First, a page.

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Director's Update: Fall 2009

DAYTON, Ohio -- Boeing YQM-94A Compass Cope B at the National Museum of the United States Air Force. (U.S. Air Force photo)

DAYTON, Ohio -- Boeing YQM-94A Compass Cope B at the National Museum of the United States Air Force. (U.S. Air Force photo)

DAYTON, Ohio -- Northrop Grumman RQ-4 Global Hawk at the National Museum of the United States Air Force. (U.S. Air Force photo)

DAYTON, Ohio -- Northrop Grumman RQ-4 Global Hawk at the National Museum of the United States Air Force. (U.S. Air Force photo)

DAYTON, Ohio - General Atomics RQ-1 Predator in the Cold War Gallery at the National Museum of the U.S. Air Force. (U.S. Air Force photo)

DAYTON, Ohio - General Atomics RQ-1 Predator in the Cold War Gallery at the National Museum of the U.S. Air Force. (U.S. Air Force photo)

DAYTON, Ohio -- Time again to pick up the thread on the museum's comprehensive collection of UAVs (Unmanned Aerial Vehicles) and other autonomously directed air vehicles. In past issues, we've provided you with a brief description of these air vehicles on display, undergoing restoration and the few remaining in storage. Once we took a look at the listing, we discovered that we just were not missing many. Since UAVs are the wave of the future we set out to fill any of the voids relevant to the Air Force that we could.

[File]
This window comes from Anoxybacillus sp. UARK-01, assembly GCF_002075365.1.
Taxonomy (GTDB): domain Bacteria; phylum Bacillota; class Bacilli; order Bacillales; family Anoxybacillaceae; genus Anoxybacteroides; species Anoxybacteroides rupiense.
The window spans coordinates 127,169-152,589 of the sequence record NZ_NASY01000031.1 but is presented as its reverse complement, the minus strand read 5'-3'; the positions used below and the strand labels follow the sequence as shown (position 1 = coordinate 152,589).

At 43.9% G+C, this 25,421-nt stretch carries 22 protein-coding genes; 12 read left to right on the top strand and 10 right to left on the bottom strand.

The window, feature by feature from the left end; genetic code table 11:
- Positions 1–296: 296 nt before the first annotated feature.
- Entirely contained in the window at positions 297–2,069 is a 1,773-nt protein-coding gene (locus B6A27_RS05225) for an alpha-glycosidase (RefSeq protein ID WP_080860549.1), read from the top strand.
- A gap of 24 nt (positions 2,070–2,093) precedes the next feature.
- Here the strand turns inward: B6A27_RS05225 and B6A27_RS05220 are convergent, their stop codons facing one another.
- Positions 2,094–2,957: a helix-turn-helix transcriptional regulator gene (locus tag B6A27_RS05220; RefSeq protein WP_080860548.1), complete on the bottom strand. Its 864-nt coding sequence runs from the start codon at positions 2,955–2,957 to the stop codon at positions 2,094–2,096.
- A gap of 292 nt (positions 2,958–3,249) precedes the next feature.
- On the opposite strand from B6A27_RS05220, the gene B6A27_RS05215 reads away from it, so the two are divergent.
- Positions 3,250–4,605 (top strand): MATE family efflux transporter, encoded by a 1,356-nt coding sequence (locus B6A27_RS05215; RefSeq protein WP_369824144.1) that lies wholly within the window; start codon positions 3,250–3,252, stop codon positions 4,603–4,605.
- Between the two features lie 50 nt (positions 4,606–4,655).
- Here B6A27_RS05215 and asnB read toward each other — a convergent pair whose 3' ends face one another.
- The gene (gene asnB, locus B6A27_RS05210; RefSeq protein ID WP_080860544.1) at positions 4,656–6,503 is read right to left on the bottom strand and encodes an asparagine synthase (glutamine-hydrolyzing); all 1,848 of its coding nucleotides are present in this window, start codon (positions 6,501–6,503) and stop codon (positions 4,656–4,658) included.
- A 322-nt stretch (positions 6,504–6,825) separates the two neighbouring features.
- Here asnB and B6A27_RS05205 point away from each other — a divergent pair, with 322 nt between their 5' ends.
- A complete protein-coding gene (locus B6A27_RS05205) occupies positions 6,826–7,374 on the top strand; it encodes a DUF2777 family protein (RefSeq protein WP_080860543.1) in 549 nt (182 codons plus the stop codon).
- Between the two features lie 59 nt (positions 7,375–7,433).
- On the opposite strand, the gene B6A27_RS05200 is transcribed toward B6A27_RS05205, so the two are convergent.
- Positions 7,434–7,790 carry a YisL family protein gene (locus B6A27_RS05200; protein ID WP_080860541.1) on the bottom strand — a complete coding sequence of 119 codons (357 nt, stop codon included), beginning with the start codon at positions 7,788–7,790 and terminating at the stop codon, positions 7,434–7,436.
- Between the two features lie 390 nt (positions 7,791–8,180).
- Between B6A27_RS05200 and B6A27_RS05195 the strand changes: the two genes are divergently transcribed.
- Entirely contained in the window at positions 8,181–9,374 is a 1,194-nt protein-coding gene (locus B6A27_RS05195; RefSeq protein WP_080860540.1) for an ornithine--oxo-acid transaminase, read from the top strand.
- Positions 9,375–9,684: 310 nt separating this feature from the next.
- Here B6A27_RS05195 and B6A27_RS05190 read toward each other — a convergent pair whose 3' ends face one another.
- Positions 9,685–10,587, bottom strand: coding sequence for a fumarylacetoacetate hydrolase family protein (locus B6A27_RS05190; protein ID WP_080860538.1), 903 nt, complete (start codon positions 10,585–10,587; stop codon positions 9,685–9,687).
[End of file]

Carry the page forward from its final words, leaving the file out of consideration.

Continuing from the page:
My sense is that we've done very well. Let's pick up the story with two variants developed for a program known as "Compass Cope" by the Boeing Company and Teledyne Ryan Company. These competing UAVs were to fill the requirement for High Altitude Long Endurance (HALE) reconnaissance vehicles and were essentially high altitude sailplanes The Boeing version is on display in the museum's R&D Gallery and utilized the General Electric J-97 engine with 5,270 pounds of thrust. The Ryan variant, an outgrowth of the "Compass Arrow" program, that is awaiting delivery to the museum, utilized the Garrett ATF-3 turbofan engine with 4,050 pounds of thrust. These were large UAVs as the wing span ran between 80-90 feet. Endurance was great (in the 24-28 hour range) and became the model for future UAV development. While Boeing was announced as the winner of the competition, neither proceeded to production as the contract was terminated.